Arnoux’s Beaked Whales are a rare cetacean species. Arnoux’s Beaked Whale’s name honors Dr. Maurice Arnoux, a ship’s surgeon who found the skull of the type specimen on a beach near Akaroa on New Zealand’s South Island. The whale was first described by Georges Louis Duvernoy in 1851. These whales reach up to 9.75 meters in length and the females are thought to be slightly larger than the males. Arnoux’s Beaked Whales resemble Baird’s Beaked Whales but Arnoux’s is slightly smaller. They are predominantly dark brown in color with paler coloring on their head and ventral sides (undersides), which also have white patches. Like other whale species, males show extensive scarring, particularly around their dorsal fins. They are often called Southern four-toothed Whales because of their 4 teeth found in their lower jaws that are visible even when their mouth is closed. Their head is relatively small and their beak is slender. Arnoux’s Beaked Whales are a gregarious species generally found in pods of 6-10, but larger pods of 80 individuals have been recorded. Pods of these whales have been observed swimming under sea ice up to 7 kilometers deep between breaths, a remarkable distance for any cetacean. During breathing intervals near the surface, these whales have been observed changing direction before diving between 249-366 meters for long periods of time, up to an hour in extremely cold water. The surface temperature of the water in the area studied in this case was -08 °C. In spite of these amazing swimming skills, Arnoux’s Beaked Whales have been known to become trapped under ice.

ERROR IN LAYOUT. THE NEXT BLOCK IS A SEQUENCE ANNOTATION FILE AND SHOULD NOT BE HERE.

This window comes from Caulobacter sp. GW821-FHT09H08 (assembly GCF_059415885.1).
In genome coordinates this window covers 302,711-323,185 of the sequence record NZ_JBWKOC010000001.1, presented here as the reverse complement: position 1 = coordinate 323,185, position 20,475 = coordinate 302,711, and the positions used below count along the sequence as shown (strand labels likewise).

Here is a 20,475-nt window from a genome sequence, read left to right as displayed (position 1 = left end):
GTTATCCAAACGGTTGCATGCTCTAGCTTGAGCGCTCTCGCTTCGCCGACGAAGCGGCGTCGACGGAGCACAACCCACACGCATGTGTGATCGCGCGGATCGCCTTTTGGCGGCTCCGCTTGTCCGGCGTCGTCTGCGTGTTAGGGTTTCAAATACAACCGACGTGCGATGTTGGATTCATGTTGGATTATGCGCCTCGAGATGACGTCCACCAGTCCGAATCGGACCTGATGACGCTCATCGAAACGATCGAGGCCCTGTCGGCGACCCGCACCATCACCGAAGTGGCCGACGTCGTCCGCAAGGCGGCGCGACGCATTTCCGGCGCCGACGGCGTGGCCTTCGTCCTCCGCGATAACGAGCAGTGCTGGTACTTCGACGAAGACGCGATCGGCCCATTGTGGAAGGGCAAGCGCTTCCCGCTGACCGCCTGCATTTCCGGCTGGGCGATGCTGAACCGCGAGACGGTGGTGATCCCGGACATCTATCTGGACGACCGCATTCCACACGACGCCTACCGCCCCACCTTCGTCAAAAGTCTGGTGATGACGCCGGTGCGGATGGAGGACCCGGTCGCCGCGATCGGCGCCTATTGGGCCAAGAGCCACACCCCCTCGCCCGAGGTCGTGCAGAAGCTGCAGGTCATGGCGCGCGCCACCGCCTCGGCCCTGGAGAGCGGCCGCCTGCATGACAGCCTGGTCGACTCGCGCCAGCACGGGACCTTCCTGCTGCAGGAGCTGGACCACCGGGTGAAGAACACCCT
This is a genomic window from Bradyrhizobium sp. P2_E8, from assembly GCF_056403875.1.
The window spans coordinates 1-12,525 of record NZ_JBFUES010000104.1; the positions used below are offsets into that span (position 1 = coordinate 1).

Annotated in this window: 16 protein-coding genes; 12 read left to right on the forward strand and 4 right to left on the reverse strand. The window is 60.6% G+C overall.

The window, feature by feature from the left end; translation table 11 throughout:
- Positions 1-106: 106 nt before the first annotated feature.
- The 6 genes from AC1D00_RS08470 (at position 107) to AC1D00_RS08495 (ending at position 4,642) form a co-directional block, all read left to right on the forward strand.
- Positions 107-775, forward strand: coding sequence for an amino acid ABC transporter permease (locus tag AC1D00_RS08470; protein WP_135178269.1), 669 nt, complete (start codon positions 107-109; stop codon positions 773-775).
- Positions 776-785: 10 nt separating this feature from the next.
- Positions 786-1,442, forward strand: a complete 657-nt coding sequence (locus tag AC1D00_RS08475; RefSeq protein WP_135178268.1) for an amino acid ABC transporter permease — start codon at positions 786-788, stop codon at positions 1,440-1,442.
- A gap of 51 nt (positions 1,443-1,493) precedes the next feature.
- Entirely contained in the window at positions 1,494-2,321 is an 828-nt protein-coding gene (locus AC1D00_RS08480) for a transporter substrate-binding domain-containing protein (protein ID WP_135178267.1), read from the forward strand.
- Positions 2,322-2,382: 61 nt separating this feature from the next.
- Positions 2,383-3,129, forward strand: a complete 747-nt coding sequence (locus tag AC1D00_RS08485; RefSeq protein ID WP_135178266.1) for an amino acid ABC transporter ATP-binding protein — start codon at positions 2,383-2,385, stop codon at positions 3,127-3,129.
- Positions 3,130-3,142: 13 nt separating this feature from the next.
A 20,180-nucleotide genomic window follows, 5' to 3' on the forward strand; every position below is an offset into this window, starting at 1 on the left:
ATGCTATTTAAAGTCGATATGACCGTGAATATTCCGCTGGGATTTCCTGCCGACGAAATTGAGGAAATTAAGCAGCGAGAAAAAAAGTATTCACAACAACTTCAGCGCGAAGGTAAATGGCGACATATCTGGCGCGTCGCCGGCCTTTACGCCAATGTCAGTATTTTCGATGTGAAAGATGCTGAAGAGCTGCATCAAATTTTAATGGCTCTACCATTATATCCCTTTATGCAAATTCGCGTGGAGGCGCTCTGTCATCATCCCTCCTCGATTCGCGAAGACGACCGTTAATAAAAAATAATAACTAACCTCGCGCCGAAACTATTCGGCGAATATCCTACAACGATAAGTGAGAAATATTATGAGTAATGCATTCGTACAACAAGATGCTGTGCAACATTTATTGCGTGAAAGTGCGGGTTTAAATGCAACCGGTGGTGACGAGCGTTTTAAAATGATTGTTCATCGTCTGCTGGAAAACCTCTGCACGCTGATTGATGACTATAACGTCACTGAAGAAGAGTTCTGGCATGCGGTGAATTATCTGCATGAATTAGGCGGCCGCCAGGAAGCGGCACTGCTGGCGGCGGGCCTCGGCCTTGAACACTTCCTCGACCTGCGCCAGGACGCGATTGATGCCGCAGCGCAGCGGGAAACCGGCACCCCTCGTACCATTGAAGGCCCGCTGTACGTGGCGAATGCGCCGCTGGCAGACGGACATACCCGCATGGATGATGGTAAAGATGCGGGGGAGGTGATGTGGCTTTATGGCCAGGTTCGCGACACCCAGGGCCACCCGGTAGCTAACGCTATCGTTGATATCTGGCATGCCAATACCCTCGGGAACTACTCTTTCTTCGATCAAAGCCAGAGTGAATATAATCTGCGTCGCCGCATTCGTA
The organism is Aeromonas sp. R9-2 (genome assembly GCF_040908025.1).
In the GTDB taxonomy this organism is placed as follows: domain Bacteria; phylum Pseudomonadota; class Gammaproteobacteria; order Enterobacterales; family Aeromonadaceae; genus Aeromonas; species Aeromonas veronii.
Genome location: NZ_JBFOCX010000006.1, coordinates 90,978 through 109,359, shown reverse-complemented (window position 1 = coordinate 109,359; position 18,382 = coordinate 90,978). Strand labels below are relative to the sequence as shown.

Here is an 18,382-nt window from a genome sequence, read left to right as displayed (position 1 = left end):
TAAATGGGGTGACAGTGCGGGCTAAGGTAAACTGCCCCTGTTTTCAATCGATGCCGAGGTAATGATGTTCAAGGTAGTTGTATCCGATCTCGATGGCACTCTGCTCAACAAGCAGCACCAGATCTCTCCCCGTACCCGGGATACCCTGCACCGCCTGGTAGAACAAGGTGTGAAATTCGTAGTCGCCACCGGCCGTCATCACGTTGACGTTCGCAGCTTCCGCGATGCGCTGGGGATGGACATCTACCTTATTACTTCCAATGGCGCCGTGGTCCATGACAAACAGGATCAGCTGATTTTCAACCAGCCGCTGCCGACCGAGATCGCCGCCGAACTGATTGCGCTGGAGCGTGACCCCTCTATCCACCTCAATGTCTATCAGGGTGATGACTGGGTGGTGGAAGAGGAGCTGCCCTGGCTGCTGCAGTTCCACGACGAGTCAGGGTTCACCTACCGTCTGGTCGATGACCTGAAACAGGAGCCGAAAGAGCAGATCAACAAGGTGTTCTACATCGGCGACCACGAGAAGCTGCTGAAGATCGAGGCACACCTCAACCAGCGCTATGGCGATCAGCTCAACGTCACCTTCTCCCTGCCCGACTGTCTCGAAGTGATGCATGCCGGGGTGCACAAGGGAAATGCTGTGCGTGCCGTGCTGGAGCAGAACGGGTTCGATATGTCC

Arnoux’s Beaked Whales are found throughout the southern hemisphere from the Antarctic continent and ice edge north, to about 34°S. They are found in the southern Pacific including southeastern Australia 29°S and northern New Zealand 37°S and in the southern Atlantic to São Paulo 24°S and the Indian Ocean. They are widely distributed; however they are not common within their range. Most reported sightings have been in the Tasman Sea and around the Albatross Cordillera in the South Pacific. Standing’s have predominantly been found around New Zealand. Arnoux’s Beaked Whales are known to enter pack-ice and are thought to live close to the ice edge in summer and farther out in open water during winter. There have been many sightings of Arnoux’s Beaked Whales in the Cook Strait during summer and sightings of large pods were reported along the western Antarctic coast during spring. The Arnoux’s Beaked Whale has been found in both shallow, coastal waters as well as near continental slopes and sea mounts. Arnoux’s Beaked Whales likely feed on benthic (bottom-dwelling) and pelagic (open water) fishes and cephalopods. Arnoux’s Beaked Whales are thought to share similar reproductive habits with as Baird’s Beaked Whales.